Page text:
Electrifying cement kilns has been challenging because of their high temperature needs. Traditional clinker typically requires 1,500oC to produce. But limestone calcined clay can be produced at only 800oC, a temperature achievable by electric rotary kilns or flash calciners that could be fueled by renewable energy. This electrification could be demonstrated in the immediate years ahead with the right government support. When combined with a continuous clean power supply (enabled with the help of energy storage), electrification could eliminate 40–50% of the cement sector emissions.
Multinational companies are pursuing pilots of these technologies in the European Union and United Kingdom. DOE should consider incentivizing companies to set up demonstrations here. As the grid decarbonizes and as innovative American startups focused on electrification and thermal storage (helpful for these applications) grow, government support is crucial to advance this option now instead of seeing it as a future solution.
Carbon management should be a limited solution
Industry needs multiple tools to decarbonize, and carbon capture, utilization, and storage (CCUS) will play some role. But it should not be a primary option. (One recent industry report suggested CCUS could be used at massive scale to avert fully 36% of concrete production emissions.)
CCUS has immense challenges, including sequestering massive quantities of CO2, the need for pure streams of CO2 (which are unlikely from burning fossil and waste-based fuels in the kiln), and the attendant high costs. It would not eliminate the non-CO2 pollutants that disproportionately burden environmental justice communities and would leave serious long-term concerns about storage and sequestration in underground formations.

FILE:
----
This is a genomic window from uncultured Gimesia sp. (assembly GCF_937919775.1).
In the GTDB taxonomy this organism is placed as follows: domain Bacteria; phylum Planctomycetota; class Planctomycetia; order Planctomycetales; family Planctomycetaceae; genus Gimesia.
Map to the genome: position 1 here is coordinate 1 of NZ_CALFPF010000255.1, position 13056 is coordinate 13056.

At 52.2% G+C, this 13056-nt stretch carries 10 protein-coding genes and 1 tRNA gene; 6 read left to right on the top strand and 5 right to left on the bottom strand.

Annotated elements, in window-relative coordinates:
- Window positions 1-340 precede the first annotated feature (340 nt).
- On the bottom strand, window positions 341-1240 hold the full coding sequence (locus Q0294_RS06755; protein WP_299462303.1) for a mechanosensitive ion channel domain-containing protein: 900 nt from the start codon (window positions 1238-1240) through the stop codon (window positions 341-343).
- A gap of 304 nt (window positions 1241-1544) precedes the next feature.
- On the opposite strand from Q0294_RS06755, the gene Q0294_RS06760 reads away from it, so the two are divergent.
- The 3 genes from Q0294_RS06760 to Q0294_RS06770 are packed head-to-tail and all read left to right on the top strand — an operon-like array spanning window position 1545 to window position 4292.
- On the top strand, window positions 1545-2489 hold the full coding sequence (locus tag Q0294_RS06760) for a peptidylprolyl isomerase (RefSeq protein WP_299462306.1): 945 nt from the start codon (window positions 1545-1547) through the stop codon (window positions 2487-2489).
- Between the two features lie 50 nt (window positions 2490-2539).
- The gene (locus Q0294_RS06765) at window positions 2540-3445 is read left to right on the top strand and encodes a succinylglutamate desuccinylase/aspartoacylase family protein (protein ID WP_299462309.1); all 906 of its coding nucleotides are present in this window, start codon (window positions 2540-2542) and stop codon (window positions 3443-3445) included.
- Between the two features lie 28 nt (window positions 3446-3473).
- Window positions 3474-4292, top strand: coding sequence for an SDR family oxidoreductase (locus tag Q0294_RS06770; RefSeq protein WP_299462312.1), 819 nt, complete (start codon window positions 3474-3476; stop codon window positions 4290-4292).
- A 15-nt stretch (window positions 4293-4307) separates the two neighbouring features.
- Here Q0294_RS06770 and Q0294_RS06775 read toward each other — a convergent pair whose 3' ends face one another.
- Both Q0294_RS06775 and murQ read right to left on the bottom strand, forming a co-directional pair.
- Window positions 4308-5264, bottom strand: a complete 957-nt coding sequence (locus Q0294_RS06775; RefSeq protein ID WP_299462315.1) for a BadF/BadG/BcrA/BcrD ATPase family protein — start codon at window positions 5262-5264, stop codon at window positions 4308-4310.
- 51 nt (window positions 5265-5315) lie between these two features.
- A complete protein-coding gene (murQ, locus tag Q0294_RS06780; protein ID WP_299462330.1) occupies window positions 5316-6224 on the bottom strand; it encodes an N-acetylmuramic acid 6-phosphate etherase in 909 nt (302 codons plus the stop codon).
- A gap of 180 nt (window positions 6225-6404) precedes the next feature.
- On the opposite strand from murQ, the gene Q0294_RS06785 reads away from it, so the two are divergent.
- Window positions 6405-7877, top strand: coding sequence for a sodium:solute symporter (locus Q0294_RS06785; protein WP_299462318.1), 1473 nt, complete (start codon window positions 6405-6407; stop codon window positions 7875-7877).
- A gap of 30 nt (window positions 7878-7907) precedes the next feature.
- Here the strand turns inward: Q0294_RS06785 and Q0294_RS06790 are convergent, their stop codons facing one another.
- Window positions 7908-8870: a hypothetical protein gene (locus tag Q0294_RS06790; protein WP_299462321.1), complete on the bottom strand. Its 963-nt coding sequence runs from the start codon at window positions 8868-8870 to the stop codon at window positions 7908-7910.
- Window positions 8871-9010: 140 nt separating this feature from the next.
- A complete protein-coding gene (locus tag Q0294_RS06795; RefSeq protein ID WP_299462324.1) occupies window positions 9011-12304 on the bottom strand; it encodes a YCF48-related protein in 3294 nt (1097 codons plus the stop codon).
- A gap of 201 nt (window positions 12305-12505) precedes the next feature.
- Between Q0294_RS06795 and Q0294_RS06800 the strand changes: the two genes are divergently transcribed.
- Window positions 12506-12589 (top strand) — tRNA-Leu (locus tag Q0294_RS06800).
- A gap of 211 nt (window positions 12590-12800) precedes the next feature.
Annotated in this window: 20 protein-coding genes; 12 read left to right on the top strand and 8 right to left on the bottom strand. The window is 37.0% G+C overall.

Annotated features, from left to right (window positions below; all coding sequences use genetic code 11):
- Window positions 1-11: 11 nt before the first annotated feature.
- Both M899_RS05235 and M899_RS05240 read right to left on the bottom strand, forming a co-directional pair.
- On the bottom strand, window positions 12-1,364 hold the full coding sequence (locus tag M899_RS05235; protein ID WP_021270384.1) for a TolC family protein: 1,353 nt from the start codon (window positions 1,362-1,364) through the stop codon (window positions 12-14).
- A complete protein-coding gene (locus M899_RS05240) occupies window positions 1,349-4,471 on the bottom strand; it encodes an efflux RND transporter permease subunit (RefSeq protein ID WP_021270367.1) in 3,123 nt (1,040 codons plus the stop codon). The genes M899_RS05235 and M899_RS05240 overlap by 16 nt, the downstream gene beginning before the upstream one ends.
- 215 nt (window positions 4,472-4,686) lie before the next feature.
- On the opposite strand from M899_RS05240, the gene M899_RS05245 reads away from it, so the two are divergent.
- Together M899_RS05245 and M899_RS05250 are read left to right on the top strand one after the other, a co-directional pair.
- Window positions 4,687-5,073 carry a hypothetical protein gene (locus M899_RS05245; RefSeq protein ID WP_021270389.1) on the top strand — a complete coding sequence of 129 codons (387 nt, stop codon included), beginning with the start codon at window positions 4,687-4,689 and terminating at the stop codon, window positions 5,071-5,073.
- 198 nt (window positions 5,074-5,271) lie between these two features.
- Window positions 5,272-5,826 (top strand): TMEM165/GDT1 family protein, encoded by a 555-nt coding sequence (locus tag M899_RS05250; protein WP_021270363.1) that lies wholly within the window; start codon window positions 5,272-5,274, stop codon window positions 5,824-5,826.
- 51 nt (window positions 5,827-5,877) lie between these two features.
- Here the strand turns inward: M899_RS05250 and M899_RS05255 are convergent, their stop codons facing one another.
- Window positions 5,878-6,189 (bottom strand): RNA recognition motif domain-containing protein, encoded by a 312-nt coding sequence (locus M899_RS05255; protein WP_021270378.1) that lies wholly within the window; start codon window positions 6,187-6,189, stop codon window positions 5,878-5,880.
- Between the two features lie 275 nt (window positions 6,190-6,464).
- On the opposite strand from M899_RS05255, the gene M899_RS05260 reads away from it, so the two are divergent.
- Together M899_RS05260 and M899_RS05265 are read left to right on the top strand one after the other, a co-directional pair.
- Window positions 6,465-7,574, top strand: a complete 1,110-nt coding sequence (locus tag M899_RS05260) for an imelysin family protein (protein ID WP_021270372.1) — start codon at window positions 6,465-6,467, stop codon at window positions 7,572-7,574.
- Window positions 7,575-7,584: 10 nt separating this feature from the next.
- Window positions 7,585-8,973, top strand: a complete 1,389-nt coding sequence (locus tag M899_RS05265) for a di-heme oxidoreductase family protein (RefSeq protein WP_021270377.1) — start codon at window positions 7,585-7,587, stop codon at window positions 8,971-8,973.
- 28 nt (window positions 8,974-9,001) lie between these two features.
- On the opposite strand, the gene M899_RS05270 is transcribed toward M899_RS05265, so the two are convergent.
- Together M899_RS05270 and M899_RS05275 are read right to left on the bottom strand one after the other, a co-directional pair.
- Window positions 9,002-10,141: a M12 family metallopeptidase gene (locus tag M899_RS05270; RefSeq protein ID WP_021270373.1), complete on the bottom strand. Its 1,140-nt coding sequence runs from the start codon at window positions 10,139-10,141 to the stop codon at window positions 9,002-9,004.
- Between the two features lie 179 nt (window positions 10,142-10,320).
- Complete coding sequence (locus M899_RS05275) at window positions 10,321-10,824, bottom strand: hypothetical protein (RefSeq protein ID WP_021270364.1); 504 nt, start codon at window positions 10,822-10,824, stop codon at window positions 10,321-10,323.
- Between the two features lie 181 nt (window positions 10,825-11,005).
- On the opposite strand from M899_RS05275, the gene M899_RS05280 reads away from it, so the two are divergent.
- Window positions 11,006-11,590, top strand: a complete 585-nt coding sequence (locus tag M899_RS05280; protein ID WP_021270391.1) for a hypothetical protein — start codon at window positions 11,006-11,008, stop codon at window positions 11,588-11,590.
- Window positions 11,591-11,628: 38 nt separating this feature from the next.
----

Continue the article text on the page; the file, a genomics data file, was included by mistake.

CCUS should only be used for a limited portion of the process or industry that cannot be decarbonized through other means, rather than as a way to resist or delay other deep decarbonization solutions like electrification that would limit the creation of new emissions. CCUS allows businesses to continue to rely on fossil energy and limit efforts to address the sources of their emissions. Lastly, captured carbon should be used to manufacture other products instead of merely being stored or sequestered in geologic formations. Federal investment should support research and pilot demonstrations of novel utilization technologies to further advance this use over storage.
Alternative fuels offer limited help
Burning alternative fuels in cement kilns—such as rubber tires, wood chips, and other waste materials—can reduce carbon emissions to a degree. However, using these fuels risks the release of other potentially hazardous emissions that could harm the health of historically disadvantaged communities around these plants. Reducing these pollutants to comply with air pollution rules brings its own costs and liabilities.
Novel solutions need greater public-sector support
Federal and state governments should invest greater effort in facilitating and enabling American companies that are pursuing innovative solutions to decarbonizing concrete. These include companies using artificial intelligence to optimize concrete mix designs, innovative chemistries to advance material efficiency, high-efficiency electric equipment to reduce process heat use, and on-site thermal and battery storage. These solutions should be better integrated into the forthcoming government-incentivized demonstrations. For instance, as OCED prepares to disburse $6 billion in funding, it should consider how to do this in line with the strategic concrete decarbonization we have discussed here.
For ready-to-go technologies, the federal and state governments should help develop market demand by providing incentives, policy support, and technical assistance. Codes and standards development should occur simultaneously. Meanwhile, for earlier-stage technologies, DOE should help evaluate how ready a particular technology is to be implemented or adopted by the market through small pilots. This would keep technologies and jobs in the United States instead of losing them to other countries with better support structures and innovation strategies.